• Combine the chilled butter with the floury mixture.  I use first a knife and fork, then a serated knife.  Pastry dough should be handled as little as possible to prevent it from becoming tough.
  • Add to it the larger amount of the egg and sugar, using firstly a knife or similar and then kneading it very lightly with the fingertips until the pastry adheres to itself and can be rolled out with a rolling pin.  If the dough doesn't seem damp enough add a small amount of cold water.  I may add up to a quarter of a cup if needed.
  • Note that the pastry is much more successful if it starts out a little too damp rather than a little too dry, and you can dust a little additional flour over the pastry as you are working with it to make it just right.
  • Divide the pastry in two halves; if using a tin for baking make one a little larger than the other.
  • Dust with flour the board or bench surface on which you will be rolling it out, keeping perhaps half a cup of flour to one side in a bowl to continue to dust the dough as you roll and turn it so that it doesn't stick to your working surface.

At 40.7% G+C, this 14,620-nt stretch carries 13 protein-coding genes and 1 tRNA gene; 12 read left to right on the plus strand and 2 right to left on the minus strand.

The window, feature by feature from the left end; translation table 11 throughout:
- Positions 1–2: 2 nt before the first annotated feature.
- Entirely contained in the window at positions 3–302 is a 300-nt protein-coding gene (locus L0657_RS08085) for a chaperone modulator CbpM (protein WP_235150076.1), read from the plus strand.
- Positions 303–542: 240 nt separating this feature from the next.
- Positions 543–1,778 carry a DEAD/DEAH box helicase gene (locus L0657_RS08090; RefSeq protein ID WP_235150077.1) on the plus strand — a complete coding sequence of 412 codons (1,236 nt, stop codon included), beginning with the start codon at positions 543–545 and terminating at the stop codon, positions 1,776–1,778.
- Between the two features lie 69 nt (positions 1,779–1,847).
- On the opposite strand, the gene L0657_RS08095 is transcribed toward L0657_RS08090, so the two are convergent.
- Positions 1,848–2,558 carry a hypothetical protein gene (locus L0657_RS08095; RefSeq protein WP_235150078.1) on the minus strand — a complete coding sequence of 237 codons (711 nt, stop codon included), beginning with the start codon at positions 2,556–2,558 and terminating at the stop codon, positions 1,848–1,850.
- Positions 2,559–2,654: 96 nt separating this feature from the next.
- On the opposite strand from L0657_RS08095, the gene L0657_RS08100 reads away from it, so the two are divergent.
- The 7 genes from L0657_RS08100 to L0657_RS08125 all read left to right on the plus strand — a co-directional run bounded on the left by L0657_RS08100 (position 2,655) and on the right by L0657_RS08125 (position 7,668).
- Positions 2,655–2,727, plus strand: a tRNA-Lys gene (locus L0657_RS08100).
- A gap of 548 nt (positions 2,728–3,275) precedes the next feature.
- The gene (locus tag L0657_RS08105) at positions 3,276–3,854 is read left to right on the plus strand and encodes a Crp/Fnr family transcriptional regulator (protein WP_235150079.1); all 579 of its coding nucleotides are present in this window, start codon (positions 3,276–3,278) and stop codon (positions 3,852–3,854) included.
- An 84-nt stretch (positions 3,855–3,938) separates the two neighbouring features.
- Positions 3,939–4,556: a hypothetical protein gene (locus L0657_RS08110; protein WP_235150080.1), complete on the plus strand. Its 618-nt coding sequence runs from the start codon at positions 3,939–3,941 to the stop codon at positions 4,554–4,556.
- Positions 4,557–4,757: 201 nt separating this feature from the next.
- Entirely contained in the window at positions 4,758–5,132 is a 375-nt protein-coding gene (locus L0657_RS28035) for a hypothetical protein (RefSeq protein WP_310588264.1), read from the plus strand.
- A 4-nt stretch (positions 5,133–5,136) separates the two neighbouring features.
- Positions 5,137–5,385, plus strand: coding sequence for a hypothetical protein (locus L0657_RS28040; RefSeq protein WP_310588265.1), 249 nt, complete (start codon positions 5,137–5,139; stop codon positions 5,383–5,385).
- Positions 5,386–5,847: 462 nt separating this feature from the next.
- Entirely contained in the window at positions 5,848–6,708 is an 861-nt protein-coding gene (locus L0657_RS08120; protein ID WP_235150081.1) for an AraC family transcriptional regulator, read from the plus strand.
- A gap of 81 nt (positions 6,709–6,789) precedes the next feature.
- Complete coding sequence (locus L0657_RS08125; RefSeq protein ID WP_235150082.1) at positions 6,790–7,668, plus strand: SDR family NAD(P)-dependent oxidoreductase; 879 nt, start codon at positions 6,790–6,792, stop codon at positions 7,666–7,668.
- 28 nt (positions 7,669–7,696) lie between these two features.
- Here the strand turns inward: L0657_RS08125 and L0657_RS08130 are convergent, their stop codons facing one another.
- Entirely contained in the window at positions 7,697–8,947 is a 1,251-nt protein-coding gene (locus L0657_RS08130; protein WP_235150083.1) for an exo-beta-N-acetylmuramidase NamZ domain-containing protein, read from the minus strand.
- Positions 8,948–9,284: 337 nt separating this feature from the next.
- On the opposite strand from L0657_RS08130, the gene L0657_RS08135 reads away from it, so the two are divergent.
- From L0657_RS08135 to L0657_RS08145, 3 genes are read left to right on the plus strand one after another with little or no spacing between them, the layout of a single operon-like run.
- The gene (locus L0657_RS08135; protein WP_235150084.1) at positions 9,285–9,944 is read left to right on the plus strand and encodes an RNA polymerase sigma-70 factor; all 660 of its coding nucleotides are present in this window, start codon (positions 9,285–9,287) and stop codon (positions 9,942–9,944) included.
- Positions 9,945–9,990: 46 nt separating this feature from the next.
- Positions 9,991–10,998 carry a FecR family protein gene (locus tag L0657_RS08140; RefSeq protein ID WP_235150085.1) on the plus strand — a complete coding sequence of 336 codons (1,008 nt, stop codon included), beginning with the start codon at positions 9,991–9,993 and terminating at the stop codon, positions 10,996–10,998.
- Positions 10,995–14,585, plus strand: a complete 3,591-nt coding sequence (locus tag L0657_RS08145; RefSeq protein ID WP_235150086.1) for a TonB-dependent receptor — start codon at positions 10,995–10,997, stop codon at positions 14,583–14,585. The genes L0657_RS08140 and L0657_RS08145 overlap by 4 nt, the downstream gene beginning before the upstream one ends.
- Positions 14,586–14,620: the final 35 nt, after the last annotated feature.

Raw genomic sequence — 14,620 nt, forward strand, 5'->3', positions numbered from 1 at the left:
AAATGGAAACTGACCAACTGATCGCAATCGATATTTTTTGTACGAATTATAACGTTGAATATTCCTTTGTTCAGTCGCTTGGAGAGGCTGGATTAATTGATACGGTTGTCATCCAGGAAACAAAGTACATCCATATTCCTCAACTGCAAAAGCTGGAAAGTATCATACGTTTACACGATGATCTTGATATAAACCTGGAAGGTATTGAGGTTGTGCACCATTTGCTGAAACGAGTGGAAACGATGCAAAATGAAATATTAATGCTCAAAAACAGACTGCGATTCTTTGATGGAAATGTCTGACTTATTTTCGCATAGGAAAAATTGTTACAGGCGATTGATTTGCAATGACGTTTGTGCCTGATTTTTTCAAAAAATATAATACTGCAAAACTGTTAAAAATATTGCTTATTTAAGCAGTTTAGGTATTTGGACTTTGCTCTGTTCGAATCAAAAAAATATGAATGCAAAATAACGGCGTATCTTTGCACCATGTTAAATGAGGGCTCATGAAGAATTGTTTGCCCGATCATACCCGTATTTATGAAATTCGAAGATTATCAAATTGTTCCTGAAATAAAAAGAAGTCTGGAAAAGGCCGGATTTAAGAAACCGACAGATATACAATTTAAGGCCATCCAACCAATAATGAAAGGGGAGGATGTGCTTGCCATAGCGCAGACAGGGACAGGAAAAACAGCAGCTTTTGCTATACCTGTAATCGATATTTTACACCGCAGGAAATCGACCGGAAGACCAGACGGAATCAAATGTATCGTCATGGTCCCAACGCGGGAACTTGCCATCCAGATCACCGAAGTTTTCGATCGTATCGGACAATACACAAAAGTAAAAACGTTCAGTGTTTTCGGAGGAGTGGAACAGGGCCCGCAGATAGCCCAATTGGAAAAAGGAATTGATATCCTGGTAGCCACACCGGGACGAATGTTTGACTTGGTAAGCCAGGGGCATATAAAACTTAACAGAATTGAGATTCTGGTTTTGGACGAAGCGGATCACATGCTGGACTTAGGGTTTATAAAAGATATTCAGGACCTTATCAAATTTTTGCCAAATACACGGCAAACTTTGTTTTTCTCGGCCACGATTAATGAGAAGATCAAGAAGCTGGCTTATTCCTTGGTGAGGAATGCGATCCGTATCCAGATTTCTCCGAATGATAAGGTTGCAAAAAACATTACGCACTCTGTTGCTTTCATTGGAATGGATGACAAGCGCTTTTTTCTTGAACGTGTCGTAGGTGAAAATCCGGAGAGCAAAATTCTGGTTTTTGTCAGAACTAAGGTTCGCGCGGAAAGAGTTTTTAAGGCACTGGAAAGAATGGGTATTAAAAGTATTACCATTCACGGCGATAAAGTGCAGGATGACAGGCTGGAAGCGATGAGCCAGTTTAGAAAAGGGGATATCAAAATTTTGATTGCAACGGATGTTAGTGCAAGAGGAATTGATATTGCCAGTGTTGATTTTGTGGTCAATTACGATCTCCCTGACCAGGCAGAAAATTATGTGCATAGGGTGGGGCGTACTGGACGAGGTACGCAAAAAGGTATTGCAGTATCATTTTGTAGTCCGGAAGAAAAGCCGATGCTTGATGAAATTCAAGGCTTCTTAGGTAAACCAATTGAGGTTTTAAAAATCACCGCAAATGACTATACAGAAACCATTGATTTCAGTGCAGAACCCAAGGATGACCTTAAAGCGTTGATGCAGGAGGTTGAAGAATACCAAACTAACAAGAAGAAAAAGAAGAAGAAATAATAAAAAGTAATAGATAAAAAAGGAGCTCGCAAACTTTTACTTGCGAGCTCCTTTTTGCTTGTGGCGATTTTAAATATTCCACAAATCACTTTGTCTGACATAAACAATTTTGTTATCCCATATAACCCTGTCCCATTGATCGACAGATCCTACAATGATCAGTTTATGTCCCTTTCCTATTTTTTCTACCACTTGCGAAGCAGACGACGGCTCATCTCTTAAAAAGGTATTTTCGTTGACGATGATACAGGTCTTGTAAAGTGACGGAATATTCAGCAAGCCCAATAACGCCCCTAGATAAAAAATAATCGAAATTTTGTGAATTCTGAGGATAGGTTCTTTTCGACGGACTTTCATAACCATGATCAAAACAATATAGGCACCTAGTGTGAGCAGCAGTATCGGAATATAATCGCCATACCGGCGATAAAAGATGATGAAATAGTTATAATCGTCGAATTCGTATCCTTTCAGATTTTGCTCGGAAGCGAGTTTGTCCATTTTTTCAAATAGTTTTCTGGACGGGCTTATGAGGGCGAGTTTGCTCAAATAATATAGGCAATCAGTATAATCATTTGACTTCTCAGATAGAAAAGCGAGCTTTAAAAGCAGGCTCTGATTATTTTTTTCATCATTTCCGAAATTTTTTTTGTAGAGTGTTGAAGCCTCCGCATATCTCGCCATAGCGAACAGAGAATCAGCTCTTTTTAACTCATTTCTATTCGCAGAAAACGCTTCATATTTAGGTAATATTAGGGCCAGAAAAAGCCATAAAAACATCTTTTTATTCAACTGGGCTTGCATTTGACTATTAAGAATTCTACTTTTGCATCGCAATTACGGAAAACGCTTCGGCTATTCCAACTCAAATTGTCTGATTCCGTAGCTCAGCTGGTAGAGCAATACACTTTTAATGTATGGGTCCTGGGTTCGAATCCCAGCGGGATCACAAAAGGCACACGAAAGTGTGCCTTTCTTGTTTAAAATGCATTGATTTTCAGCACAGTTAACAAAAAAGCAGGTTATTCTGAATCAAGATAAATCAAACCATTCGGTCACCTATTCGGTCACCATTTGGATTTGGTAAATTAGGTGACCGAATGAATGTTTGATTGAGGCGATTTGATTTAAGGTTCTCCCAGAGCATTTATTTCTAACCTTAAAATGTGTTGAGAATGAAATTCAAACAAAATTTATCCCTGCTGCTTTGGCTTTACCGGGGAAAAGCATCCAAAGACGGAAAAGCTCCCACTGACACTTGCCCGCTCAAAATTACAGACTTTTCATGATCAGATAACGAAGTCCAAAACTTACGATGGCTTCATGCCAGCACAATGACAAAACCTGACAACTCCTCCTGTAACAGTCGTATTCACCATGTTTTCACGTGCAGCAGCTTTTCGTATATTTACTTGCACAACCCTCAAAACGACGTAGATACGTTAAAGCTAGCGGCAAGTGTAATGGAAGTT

• Take the larger half of the pastry dough and roll it into a circle large enough to line your tin.  It can be about half an inch thick although I usually make my pastry thinner.
  • Lift it into the baking tin.  You can either make a proper pie case (with sides) or simply cover the base of your tin leaving enough room around the edges so that the top cover can be pressed down into the base
  • Now use the small amount of egg and sugar that you have set aside to brush the inside of the pastry case, including the upper edges where it will meet the pastry used to cover the top.  This will seal in any liquid from the cooking gooseberries so that the base doesn't go soggy.
  • Note that milk brushed onto pastry will also assist edges to join which are pressed together. 
  • Spread onto this pastry case the chopped gooseberries, sugar and mint that have been standing to one side
  • Roll out the second round and place it over the top
  • Press the edges of the two layers together with your finger tips, trimming any excess which can then be made into decorative shapes for the lid.